I advise to start treatment with the correction of dermal strength by injecting minute quantities of filler into the mid-dermis, starting lateral from the lower eyelid, with the end point being the thicker skin of the cheek, at the level of the zygomatic cutaneous ligament. On average the skin lateral to the cheek is thinner and thins even more with ageing, therefore thickening this skin first will counteract that.
Separate from the correction of dermal strength, but in the same session using the same syringe, volume correction of reduced lower eyelid fat can be achieved by filling the previously palpation-assessed hollowness. This can be done with the same needle, after aspiration and appreciation of the tissue in which the needle tip is placed, by gently moving the tip from side to side, to minimise the chance of injecting in a vessel. It only takes a minor movement to feel the consistency of the tissue. One can also use a cannula for deeper volumisation. Surplus skin is quite common in this area, as well as the bulging of the intraorbital fat pads which lie in the orbit to cushion the eye. Both of these indications cannot and should not be corrected with filler, as no filler has the capacity to reduce the surface of dermal or fat tissue. This means that we cannot treat some of the factors contributing to the ‘hollow’ or ‘tired’ look by using dermal HA fillers. We also should not try to overcompensate for these factors by adding more volume than would correct the actual volume deficit.
The effect of strengthening by intradermal injecting is limited, especially the first time, particularly in thin skin like this. If one treatment of intradermal injections does not raise the strength of the dermis enough to lead to an optimal result, waiting for collagen stimulation is advised.4 Injecting more filler the first time will not further increase the dermal strength, therefore patience is key with this procedure. Once the collagen level has increased, which will take a few months, a second dose can be administered in order to further strengthen the skin. In some cases where the lateral skin is very weak in comparison to the cheek, a third treatment is advised. I find that this is common in patients who are over 40 years old.
Once the optimal result is obtained, typically after two or three sessions, I advise my patients to have the area examined every one to two years. This is so both further ageing and the decay of the results of the treatment can be assessed and addressed in a new treatment.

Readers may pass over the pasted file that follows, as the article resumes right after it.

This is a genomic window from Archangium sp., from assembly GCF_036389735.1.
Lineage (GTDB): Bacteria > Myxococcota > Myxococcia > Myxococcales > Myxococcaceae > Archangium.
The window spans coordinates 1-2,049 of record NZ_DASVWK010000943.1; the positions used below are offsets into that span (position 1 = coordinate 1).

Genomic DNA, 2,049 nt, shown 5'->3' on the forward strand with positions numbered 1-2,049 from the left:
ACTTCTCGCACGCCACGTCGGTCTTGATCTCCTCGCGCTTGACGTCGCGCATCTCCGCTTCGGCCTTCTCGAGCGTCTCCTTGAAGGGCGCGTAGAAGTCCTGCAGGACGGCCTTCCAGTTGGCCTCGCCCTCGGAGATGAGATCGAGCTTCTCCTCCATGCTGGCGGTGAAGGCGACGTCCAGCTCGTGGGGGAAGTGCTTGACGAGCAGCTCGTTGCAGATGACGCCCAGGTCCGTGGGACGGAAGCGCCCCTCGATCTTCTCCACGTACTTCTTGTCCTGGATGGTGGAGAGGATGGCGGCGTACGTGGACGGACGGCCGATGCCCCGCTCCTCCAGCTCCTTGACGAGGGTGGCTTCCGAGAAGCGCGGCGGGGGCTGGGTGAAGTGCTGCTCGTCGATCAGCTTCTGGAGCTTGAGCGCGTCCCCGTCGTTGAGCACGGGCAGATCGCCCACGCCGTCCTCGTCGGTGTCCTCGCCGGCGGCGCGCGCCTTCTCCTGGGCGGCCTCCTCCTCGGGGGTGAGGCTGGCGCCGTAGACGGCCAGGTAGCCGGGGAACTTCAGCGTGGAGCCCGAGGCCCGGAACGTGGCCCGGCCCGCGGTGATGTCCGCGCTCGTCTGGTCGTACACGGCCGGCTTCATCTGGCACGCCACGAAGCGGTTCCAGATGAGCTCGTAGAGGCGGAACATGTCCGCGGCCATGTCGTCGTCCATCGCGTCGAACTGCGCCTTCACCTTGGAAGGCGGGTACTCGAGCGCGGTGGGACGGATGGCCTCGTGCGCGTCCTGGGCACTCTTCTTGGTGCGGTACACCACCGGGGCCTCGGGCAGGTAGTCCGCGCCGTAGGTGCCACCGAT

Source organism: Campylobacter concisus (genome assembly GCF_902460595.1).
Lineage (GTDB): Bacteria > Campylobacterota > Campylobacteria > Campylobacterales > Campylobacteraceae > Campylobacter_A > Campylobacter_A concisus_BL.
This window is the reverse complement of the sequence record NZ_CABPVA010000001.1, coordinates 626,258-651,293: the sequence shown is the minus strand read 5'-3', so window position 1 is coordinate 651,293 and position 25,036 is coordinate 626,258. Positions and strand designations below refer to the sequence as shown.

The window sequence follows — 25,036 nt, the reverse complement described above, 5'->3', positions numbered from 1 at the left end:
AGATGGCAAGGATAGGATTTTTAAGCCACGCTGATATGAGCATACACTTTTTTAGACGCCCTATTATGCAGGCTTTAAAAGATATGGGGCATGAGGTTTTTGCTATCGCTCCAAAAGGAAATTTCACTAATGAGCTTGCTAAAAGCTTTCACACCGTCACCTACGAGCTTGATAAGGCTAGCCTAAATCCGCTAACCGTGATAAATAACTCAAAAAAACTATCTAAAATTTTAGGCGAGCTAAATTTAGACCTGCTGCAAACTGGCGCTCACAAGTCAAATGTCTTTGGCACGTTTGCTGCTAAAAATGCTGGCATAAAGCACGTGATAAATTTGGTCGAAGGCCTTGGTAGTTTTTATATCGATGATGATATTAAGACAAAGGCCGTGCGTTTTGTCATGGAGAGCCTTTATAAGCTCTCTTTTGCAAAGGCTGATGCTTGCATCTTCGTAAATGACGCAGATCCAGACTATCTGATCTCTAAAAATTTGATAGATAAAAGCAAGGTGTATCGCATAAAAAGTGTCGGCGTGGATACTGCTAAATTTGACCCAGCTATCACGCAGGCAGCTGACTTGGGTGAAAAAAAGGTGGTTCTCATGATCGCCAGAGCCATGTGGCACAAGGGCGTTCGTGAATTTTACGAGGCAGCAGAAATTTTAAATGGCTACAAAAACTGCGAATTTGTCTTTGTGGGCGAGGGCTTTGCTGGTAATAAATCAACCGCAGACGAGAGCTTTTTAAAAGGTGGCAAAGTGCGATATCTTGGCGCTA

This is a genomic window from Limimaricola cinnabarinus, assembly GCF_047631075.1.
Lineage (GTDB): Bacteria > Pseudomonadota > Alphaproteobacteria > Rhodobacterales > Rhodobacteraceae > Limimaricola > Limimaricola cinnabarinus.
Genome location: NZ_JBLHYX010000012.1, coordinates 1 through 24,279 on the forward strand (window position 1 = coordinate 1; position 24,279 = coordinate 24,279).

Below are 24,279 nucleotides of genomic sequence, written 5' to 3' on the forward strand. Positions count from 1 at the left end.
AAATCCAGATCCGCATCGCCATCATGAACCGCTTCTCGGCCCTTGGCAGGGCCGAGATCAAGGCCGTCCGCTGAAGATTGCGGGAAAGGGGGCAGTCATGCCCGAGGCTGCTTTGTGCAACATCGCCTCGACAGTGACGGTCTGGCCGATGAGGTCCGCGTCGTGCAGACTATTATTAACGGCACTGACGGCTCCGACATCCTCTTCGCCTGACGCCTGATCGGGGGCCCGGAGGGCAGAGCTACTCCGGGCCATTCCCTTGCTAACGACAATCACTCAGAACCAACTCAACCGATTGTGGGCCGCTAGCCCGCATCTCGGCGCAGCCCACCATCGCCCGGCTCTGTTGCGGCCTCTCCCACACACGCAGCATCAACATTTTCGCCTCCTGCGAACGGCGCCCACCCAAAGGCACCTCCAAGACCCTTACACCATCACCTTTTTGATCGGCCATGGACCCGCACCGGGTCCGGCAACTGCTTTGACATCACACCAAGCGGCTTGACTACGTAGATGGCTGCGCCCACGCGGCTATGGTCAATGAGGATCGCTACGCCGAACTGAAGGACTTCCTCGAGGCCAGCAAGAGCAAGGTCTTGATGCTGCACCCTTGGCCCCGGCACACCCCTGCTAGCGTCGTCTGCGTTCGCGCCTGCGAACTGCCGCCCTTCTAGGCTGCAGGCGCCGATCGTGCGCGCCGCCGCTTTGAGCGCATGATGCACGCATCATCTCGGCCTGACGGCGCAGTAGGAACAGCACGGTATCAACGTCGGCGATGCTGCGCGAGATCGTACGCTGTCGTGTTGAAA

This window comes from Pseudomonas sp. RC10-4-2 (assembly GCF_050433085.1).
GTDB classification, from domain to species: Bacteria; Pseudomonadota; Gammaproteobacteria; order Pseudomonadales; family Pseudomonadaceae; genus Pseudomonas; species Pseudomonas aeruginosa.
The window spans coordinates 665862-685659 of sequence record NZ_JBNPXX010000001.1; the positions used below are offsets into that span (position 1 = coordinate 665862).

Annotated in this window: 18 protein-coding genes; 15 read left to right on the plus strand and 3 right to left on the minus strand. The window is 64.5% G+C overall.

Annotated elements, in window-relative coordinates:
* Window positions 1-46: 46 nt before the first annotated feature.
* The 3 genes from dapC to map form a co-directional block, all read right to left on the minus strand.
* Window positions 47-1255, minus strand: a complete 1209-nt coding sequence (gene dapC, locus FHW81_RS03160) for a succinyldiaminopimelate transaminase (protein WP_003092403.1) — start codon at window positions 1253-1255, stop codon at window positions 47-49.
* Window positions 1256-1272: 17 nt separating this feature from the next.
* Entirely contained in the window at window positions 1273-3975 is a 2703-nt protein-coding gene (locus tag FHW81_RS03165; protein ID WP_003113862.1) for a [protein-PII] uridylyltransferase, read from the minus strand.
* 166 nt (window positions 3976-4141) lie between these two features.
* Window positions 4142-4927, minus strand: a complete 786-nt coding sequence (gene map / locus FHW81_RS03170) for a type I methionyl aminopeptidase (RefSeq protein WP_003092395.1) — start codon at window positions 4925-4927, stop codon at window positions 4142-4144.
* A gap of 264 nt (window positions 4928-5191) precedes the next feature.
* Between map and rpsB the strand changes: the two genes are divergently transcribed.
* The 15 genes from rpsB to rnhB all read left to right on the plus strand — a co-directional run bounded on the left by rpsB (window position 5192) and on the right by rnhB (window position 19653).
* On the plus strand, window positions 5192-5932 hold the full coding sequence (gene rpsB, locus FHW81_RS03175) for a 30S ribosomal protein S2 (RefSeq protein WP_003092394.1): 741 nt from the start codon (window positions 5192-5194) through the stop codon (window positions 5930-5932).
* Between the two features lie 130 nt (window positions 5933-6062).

As the thin dermis reveals any evidence of overcorrection, the appropriate dosage of the filler injected superficially is key during this treatment. Therefore, I believe that less is more. While injecting, I advise practitioners to monitor how the skin behaves differently, particularly concentrating on its tendency to fold, when it is being squeezed, rather than the depth of the hollowness.
I would recommend focusing on strengthening the skin by continuously monitoring and squeezing the skin after each injection. Don't be surprised that it might take only 0.1ml of product to strengthen each lower eyelid. I would recommend choosing a 1ml syringe and use 0.2ml for the dermal strengthening, leaving 0.8ml for both infraorbital areas to correct the subdermal volume.
The volumisation of the subdermal areas that require correcting will immediately be visible as the shape of the area will have a less sunken appearance. Bruising and swelling can occur as a result of the treatment so the correction of volume is best assessed after approximately two weeks. In my experience, this is also when the improved strength of the dermis will contribute toward the overall aesthetic outcome of the treatment. Upon following the Palma Technique, the added volume will be covered by thicker skin and thus the evenness of the suborbital plane will be better corrected than it would have been if treated by merely adding subdermal volume.
As the stimulation of the skin’s own collagen is a process that will take several months, patients will notice a gradual improvement in the aesthetic result over time (Figure 2). I have found that the diminishing transparency of thin suborbital skin due to new collagen also contributes to the aesthetic improvement of the infraorbital area.
Further correction of volume can be planned as soon as two weeks after the first intervention. To benefit from the collagen stimulation, a second treatment of dermal strengthening is advised for at least two months after the initial session.
Since the dense dermis does not allow the dermal filler to spread as it would in subdermal loose connective tissue,8 a high number of superficial injections are needed to manually distribute the material in the skin. This will heighten the chances of bruising, especially during the first session, when the skin is at its weakest. Hitting anything vital such as an artery is unlikely with injections as shallow as these. However, it is essential that practitioners performing this treatment have a thorough understanding of depths of injection and anatomy in order to differentiate between adding volume and adding strength.
In my opinion lower eyelid hollowness, which results in a ‘tired look’ is, in most cases, defined by the lack of volume and a lack of dermal strength. It is also defined by a surplus of dermal tissue and sometimes the bulging of intraorbital fat pads. It is important to note that a surplus of skin and bulging fat pads cannot be corrected with HA. Volume compensation with subdermal filler can only partly correct this hollow look. Dermal strengthening is essential in further correcting the anatomical changes that come with ageing and I believe that using a needle is the only way to place HA into the dermis to provide dermal strength.